There is a chance this all falls under the umbrella of the old chicken-or-the-egg theory. Are the Bucks making the Nets defense look like the ’85 Bears? Are the Nets making the Bucks’ offense look like the last-place team in your town’s 8-and-under rec league?
Probably a little of both.
The Bucks look awful. Worse: they look done. They look frustrated, flummoxed, puzzled, perplexed. They don’t look like they belong in the same area code as the Nets, let alone on the same court. Game 1 was a schooling. Game 2 — Nets 125, Bucks 86 — was a trip to the woodshed. If not the wood chipper.
And, sure, the Bucks missed their share of good, open looks early.
But it is worth remembering that the one thing the rest of the NBA was prepared to hang its hat on in figuring out the Nets — besides the likelihood that they might suffer a debilitating injury — is the fact that, for the most part, the Nets treated the 72-game regular season and the five-game warm-up round win over the Celtics as if defense was some kind of boring, bourgeoisie task for others to worry about.
“We’re growing,” Steve Nash kept insisting.
The Nets had shown some flashes against the Celtics. After a 32-point quarter in Game 1 of this series, they closed their fists around the Bucks the final three quarters. But this was something else. This was start-to-finish, end-to-end. There were large swaths of the game when it felt like the Nets were on a power play, and a five-on-three one to boot.
Part of that is extraordinary offense.
And part was a defense that suffocated the Bucks and ultimately sent them back to Wisconsin wondering if they can figure this out in time to make a tangible difference, even on their home floor.
“We battled, we scrapped, we fought,” Nash said when the carnage was complete. “We did the little things you have to do to win.”
And the big things, too, especially with James Harden watching the game in civilian clothes. The offense was extraordinary, as usual, Kevin Durant and Kyrie Irving combining for 54 points. But we’ve come to expect that, even when the Nets are shorthanded.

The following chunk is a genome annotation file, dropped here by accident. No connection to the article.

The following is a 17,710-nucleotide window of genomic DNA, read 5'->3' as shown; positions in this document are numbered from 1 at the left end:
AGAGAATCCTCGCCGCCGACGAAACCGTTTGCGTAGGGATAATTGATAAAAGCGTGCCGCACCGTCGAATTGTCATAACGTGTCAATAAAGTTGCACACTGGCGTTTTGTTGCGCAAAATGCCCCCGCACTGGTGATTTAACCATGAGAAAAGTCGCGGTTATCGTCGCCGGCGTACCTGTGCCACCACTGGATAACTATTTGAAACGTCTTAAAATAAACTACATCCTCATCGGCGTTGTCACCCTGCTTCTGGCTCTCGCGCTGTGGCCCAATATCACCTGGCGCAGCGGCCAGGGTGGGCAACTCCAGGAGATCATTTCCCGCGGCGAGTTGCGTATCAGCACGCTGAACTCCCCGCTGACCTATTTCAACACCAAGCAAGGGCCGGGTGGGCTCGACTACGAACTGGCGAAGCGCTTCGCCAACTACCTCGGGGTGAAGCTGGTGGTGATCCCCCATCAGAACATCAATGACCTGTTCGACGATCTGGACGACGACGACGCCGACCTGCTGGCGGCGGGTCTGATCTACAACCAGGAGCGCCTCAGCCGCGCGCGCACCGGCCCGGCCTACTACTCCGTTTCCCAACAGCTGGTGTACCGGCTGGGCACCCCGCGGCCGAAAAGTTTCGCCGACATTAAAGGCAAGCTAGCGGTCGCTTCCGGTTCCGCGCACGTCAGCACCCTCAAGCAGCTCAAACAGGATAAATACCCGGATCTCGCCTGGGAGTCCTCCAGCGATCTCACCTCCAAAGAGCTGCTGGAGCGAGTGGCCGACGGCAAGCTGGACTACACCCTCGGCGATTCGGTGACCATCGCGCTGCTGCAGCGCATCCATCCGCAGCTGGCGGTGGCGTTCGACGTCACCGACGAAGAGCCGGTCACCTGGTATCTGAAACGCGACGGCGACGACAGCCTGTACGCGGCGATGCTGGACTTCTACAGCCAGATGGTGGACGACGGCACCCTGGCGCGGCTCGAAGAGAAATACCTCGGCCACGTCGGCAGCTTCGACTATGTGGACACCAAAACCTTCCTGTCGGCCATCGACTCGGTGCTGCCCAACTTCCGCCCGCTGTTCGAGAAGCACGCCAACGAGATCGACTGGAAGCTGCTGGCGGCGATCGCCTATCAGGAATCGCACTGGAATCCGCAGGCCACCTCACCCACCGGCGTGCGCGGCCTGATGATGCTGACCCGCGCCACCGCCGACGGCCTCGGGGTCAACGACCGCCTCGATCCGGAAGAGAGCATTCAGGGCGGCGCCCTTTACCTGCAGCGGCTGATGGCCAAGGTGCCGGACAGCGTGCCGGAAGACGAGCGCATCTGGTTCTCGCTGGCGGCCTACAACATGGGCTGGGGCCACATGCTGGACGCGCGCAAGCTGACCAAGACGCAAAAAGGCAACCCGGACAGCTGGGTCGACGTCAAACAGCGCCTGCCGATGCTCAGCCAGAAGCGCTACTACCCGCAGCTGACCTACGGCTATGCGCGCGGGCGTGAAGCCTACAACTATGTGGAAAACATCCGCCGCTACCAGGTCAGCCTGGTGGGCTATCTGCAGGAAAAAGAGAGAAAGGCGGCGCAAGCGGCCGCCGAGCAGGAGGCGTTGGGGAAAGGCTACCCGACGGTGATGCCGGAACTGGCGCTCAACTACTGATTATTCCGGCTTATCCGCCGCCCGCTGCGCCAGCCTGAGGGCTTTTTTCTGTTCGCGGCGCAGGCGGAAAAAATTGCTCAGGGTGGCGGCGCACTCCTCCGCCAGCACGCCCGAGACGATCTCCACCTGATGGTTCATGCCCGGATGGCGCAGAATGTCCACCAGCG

We aren’t used to seeing the Nets hold an elite offensive team like the Bucks to 44 percent shooting from the floor, 29.6 percent from 3. The Bucks were so shaken they only made four of their nine free-throw attempts. The basket looked as big as a thimble all night. And the Nets helped shrink it for them.
“The guys have worked hard this year trying to find our best level on that end of the court,” Nash said. “Tonight was exceptional. It’s been pretty solid throughout the payoffs, we feel like underdogs on defense, relying on heart and connectivity.”
Underdogs is a funny word to use in regards to the Nets right now, who are overdogs in almost every way. At the least, it was thought that the Bucks — who’ve been a contender for years and played them well all three games this year, winning twice — would push the Nets to another level. And they have. The Bucks just haven’t gone along for the ride. Not yet.
In the history of playoff blowouts, the one that usually offers the most hope and good cheer for the victims of such dustings is the Memorial Day Massacre, May 27, 1985, when the Celtics jumped to a 79-49 halftime lead in Game 1 of the NBA Finals at old Boston Garden before settling for a 148-114 final.
The Lakers recovered from that, won the series, won clinching Game 6 at the Garden, in fact. That has always been a life raft for playoff teams who play so poorly that it allowed the great Marv Albert, at least one more time, to speak of “extensive gar-BAJ time.”
If that really does help the Bucks, God bless. Same to the rest of the league. Because if the Nets are going to play defense like this? Mike Breen might want to ask Marv if he can borrow that catch phrase for the Finals. Because this won’t be the last one-sided night we’re going to see.